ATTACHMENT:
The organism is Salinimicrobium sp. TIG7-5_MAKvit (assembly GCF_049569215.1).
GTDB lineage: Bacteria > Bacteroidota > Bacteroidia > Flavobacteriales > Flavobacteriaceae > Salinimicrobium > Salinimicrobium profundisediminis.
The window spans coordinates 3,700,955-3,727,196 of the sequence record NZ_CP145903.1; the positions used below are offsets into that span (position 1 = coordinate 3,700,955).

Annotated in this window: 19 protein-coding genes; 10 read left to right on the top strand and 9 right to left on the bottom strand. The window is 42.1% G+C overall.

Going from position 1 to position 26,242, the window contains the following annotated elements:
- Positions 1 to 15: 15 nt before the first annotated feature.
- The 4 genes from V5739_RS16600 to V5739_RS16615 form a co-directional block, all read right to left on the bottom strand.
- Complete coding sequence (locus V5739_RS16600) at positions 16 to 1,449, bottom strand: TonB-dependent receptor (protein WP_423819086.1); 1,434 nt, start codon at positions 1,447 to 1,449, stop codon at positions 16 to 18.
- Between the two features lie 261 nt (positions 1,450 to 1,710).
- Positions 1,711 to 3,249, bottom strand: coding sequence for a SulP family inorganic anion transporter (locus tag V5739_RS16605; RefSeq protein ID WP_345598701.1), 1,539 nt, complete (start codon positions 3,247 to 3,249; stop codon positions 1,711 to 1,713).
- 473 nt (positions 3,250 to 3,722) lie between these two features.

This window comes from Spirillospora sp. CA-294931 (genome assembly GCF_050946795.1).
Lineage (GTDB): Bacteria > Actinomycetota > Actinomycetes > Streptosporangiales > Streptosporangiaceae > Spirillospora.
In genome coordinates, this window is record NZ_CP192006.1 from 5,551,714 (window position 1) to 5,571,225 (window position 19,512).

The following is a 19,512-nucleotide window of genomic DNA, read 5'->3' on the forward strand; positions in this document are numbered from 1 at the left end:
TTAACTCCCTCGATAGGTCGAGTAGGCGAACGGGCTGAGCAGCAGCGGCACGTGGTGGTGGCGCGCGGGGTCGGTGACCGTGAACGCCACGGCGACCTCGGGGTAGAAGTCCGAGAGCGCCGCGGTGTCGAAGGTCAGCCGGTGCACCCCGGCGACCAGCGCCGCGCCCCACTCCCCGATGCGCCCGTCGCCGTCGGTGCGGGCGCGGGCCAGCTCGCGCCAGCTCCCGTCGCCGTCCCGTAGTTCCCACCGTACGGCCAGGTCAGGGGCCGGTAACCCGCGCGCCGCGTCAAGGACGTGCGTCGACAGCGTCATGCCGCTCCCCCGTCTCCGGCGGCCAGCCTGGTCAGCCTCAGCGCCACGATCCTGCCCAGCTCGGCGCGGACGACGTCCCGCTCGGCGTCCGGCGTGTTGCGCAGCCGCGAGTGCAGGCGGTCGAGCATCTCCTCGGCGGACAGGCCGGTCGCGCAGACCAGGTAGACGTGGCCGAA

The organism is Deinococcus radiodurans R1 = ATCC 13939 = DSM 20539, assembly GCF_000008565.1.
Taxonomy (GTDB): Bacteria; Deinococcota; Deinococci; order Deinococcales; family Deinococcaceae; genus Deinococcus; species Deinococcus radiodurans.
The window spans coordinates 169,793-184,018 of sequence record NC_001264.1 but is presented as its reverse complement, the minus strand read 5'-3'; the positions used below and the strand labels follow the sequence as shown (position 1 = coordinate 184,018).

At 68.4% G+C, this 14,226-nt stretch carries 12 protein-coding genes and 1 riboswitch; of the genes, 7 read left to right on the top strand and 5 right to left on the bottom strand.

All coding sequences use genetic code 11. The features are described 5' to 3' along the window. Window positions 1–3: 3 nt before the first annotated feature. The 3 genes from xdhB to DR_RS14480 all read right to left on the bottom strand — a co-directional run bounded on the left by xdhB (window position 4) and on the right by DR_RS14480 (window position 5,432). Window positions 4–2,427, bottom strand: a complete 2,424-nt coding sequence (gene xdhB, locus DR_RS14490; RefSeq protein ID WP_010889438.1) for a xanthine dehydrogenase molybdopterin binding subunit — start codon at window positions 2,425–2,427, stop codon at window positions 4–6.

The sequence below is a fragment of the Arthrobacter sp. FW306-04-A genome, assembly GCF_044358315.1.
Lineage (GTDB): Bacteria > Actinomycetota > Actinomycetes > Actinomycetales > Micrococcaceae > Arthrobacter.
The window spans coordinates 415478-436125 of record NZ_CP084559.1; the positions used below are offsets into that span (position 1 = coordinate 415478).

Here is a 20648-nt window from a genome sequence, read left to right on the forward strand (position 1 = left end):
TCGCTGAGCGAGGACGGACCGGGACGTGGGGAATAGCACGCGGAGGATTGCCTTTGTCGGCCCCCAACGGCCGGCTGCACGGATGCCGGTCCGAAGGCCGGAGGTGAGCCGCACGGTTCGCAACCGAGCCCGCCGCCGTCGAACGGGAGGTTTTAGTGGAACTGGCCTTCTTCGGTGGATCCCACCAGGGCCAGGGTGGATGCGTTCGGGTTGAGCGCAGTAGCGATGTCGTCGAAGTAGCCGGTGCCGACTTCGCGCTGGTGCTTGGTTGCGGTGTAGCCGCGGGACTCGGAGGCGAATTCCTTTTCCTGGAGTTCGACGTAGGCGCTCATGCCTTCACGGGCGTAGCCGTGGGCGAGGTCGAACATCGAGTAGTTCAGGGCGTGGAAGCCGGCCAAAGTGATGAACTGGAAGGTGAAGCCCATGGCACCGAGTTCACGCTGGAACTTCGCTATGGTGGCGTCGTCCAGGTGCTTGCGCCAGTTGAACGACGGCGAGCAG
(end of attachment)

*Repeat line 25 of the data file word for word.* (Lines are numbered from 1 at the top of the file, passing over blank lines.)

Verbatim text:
Here is a 20648-nt window from a genome sequence, read left to right on the forward strand (position 1 = left end):